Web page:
KEEPING YOUR PETS SAFE

Many unsuspecting owners think they are doing something nice for their pets when in reality their actions are putting them in danger. Following these tips will help ensure the safety of our four-legged friends.

Warm Weather/Cars

Never leave your pet unattended in a parked car for any length of time. On a warm day, the temperature inside a car can reach 120°F in minutes. Your pet can quickly suffer brain damage or die. If your pet is exposed to high temperatures, you should:

Look for signs of heat stress. This includes heavy panting, glazed eyes, rapid pulse, unsteadiness, vomiting and a dark red or purple tongue.

Lower his body temperature immediately by moving him into the shade. Apply cool (not cold) water all over his body.

Put ice packs or cold towels on your pet’s head, neck and chest only.

Let your pet drink small amounts of cool water or lick ice cubes.

Take him to a vet right away – it could save your pet's life!


If you see an animal showing signs of heat stress, get help! Call the police or animal control immediately!

Microchipping/ID Tags:

Millions of dogs and cats are euthanized in animal shelters each year because they simply got lost and the shelters had no way to know who their owners were. You can prevent this tragic ending for your own pet through two simple steps: microchipping and ID tags. First, make sure your pet wears a collar with an ID tag on it at all times. The ID tag should include the animal's name, address and multiple phone numbers if possible. In case they aren't wearing their collar when they get lost, make sure that your pet is also microchipped. Every animal that winds up in an animal shelter is scanned for a microchip upon arrival. If chipped, they can immediately contact you so that you can retrieve your pet. Without any way of identifying your pet, the shelter is forced to either adopt your pet to someone else or euthanize it due to overcrowding. Microchipping is simple, safe and relatively inexpensive. The procedure only takes seconds - the chip is implanted between your pet's shoulder blades with a shot and lasts the lifetime of your pet. Once you call the microchip company and activate the chip, you have peace of mind knowing that your pet will be returned to you if lost. 

4th of July:

Many holidays are celebrated with fireworks, which often frighten our pets. Fourth of July is the busiest night at Emergency Vet Hospitals around the country. Dogs have extremely sensitive hearing. Loud fireworks not only hurt their ears, but also frighten them. You should never take your pet with you to a fireworks show. Instead, leave them inside the house in an enclosed area. Many frightened dogs have been known to hurt themselves jumping through windows and can easily get lost in the panic of running to escape the noise. 

Poison for Pets:

There are many common household items that present a grave danger to our pets. Chocolate contains an ingredient that is poisonous to dogs and cats. The smaller the animal, the greater the risk. It's imperative to be especially careful around Halloween and Easter not to leave chocolate lying around where our pets can reach it. Cooked bones also pose a serious threat. They are very dry and brittle. When an animal eats them, they splinter off into tiny pieces like shards of glass which can cut up their throat and digestive system as it travels through their body. Other food items that should be avoided are grapes, raisins and onions. Poinsettias are extremely poisonous to cats and dogs if ingested. Antifreeze tastes very sweet to cats and dogs, but drinking even a small puddle found in the street or your garage can kill them.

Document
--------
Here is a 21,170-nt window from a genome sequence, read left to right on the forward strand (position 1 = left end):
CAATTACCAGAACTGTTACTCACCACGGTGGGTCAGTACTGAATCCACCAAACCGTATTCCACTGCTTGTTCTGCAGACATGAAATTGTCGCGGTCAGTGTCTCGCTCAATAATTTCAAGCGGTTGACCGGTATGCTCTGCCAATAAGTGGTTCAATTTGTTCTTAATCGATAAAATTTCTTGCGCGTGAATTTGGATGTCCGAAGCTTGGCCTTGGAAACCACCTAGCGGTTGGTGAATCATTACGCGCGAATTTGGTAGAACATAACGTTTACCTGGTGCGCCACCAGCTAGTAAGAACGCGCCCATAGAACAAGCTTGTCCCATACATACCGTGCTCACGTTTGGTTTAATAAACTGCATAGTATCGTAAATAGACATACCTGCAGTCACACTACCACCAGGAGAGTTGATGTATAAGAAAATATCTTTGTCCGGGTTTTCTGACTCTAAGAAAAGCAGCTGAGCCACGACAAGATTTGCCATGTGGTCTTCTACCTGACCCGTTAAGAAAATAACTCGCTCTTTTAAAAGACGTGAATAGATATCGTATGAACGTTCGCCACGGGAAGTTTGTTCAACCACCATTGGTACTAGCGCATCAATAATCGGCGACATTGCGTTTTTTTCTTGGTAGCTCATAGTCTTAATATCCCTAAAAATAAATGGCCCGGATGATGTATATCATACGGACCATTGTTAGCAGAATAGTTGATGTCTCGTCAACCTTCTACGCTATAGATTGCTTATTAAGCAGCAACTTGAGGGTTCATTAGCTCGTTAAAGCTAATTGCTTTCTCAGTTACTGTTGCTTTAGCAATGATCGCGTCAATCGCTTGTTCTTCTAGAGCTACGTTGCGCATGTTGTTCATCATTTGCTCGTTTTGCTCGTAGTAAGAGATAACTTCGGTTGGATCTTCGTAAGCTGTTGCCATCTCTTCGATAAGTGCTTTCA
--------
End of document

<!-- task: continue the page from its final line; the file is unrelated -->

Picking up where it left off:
Inside Cats:

It is important to keep your pets inside the house when unattended. This eliminates their ability to get into trouble, and reduces the likelihood of being injured. Cats that go outside face a variety of dangers. They can get attacked by dogs, eaten by coyotes, fight with other cats, get lost or stuck in places and/or hit by a car. Their likelihood of getting hurt dramatically increases at night. Outdoor cats also have a large impact on local wildlife. Your cat is a predator and will naturally want to stalk and attack birds, squirrels or baby animals. Cats can be provided with mental stimulation indoors using an assortment of toys that will satisfy their prey drive. It's proven that indoor cats live a longer, healthier life. Your cat will thank you for it! 

Training:

Training is important for many reasons, safety being number one. Teaching your dog to walk on a leash allows your pet the freedom of exploring the neighborhood and getting exercise without the fear of being injured. If a dog comes across a cat or squirrel and hasn't learned appropriate leash manners, it could easily take off running and yank the leash right out of your hand. The dog then risks getting lost or hit by a car. Training your dog to respond quickly to a recall word can save their life in the event that they do unexpectedly get loose. Training not only keeps the dog safe, but also ensures the safety of other people your dog spends time with - especially children.